Who is doing what?
There is feverish investment and collaboration activity in the automotive community. Volvo (Geely) and Uber have a $300m deal to deliver driverless cabs, whilst General Motors (GM) has taken a $500m stake in Lyft but is also covering its bases by working with Uber too. In addition, the likes of Uber, Lyft and others are spending vast amounts on R&D making sure that they are early in the game.
We are also seeing a range of autonomous driving platforms, many of which are from China, such as Baidu Apollo, Tencent and Alibaba gaining momentum. In addition, Chinese Internet companies are building large software partnerships in order to be the preferred partner for those deploying autonomous vehicles.
Waymo (Google) and Ford are looking to deploy autonomous taxi services this year. Car manufacturers themselves are taking a position in ride share companies, as well as looking to have self-owned car fleets for the Car as a Service (CaaS) opportunity. For example, Ford and GM have spun off their own independent carpooling companies to potentially take on the likes of DiDi and Uber.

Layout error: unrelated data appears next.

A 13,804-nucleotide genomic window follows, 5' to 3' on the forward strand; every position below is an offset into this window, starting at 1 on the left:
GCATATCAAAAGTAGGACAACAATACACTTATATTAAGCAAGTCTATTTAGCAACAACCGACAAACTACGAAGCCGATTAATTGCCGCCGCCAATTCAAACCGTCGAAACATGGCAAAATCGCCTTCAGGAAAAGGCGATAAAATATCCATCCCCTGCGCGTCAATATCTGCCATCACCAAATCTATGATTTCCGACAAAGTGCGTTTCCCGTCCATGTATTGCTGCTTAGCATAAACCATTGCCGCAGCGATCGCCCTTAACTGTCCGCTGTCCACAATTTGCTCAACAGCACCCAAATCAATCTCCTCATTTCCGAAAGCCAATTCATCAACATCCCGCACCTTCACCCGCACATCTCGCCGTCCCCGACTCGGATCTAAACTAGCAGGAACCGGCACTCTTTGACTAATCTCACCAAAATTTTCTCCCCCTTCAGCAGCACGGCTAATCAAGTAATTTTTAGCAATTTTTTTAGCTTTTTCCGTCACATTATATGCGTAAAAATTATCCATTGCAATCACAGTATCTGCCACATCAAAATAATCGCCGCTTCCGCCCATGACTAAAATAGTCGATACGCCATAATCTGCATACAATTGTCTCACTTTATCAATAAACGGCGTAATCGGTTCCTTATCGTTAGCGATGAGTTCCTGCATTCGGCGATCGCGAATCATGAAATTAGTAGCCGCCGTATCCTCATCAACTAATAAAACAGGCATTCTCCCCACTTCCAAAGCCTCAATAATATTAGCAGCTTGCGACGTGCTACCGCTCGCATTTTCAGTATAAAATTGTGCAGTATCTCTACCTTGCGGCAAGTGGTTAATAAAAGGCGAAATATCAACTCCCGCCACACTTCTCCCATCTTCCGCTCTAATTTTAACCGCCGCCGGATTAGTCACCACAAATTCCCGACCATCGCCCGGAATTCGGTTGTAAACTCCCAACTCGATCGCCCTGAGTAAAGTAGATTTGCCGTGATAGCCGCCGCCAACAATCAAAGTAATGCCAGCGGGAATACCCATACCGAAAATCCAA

In China, Baidu are testing autonomous vehicles in several cities and at least five Chinese car companies have licenses to test in the US. BMW and Toyota are both working with Chinese companies on early autonomous vehicles activity, while the Renault, Nissan and Mitsubishi alliance is working with DiDi on carpooling services.
Waymo is being very aggressive in its launch timescales of its robo-taxi and has received the right to run such a service in Arizona, USA starting as early as later in 2018. Multiple trials are currently underway and will help shape not only the response of the technology to highly complex urban conditions but also what infrastructure is needed to support a further rollout and what is required in terms of government regulation and laws to ensure that the autonomous car has a smooth transition.